By: Houria Rollosson, Special to KCTS 9
July 29, 2011
Washington State was one of the early adopters of the prohibition of alcohol. And at that time, this was quite...Progressive!
As one looks back at the dry years, it is tempting to consider this era a product of a few reactionary and extreme groups. But as University of Washington history professor William Rorabaugh reminds us, the law that banned alcohol for almost 10 years got the majority of Washingtonian votes!
In fact, Prohibition was part of the Progressives’ overall agenda along with the reforms of local governments, education, medicine, finance, insurance, industry-- many of which endure today.
But Progressives didn’t succeed alone. Various groups like the Women’s Christian Temperance Union and the Anti-Saloon League were also engaged in this battle against alcohol. Some were trying to regulate morale, or protect families from the social ills of alcohol. Others were trying to break the political and financial corruption of saloons, political groups, and brewers.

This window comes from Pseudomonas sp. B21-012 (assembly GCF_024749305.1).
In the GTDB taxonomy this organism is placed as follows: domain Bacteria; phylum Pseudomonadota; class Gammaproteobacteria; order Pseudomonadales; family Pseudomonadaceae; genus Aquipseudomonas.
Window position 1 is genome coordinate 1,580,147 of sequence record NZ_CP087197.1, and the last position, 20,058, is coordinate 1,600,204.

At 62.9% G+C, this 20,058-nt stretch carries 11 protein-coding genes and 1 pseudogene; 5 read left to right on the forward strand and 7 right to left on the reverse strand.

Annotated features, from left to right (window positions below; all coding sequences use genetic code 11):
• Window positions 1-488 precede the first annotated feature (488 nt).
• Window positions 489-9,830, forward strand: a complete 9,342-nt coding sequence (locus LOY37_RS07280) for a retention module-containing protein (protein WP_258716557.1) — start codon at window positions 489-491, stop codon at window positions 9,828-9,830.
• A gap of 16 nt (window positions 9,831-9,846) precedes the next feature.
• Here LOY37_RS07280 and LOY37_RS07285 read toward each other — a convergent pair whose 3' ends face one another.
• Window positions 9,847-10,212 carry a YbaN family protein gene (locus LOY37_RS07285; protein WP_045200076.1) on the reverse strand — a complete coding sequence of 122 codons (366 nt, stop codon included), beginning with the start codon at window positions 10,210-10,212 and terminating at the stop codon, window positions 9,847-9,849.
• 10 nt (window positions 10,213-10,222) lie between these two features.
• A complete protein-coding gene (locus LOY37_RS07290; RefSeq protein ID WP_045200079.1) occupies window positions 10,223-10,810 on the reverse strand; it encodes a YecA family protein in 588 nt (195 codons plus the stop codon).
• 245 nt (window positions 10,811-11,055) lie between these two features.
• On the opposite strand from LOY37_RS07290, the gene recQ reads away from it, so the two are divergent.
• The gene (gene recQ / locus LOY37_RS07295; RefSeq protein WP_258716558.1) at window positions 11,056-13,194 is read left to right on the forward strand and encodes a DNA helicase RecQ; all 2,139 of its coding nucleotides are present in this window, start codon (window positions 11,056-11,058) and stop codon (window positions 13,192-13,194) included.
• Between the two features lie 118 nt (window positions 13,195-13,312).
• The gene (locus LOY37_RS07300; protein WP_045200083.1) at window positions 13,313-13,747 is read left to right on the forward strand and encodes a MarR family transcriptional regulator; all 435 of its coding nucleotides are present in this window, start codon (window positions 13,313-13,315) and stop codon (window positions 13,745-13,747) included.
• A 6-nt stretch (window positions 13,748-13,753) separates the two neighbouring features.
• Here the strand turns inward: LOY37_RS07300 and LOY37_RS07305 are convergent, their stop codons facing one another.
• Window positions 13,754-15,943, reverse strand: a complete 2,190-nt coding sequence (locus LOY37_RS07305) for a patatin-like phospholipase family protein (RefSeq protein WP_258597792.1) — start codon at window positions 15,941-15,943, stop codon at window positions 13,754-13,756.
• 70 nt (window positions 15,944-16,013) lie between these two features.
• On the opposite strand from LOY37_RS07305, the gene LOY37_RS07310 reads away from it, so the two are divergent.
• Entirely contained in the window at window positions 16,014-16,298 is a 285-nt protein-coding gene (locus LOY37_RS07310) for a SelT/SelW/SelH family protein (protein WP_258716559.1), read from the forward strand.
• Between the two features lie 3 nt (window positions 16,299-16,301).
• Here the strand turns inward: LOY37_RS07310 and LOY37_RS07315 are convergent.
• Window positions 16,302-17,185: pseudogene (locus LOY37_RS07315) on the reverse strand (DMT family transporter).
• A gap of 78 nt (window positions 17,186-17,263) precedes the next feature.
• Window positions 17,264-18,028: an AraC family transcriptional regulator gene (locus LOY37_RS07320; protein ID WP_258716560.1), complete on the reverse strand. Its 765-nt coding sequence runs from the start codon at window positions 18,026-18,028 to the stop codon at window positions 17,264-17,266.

The Progressives even got a boost from World War I as the two major brewers in Washington State (Rainier Brewing Company and Olympia Brewing Company) were of German ancestry.
In retrospect, the prohibition of alcohol may be viewed as a fool’s errand. But at the beginning of the 20th century, outlawing alcohol was for a majority of Washingtonians a hope to eradicate some of the real problems of their time.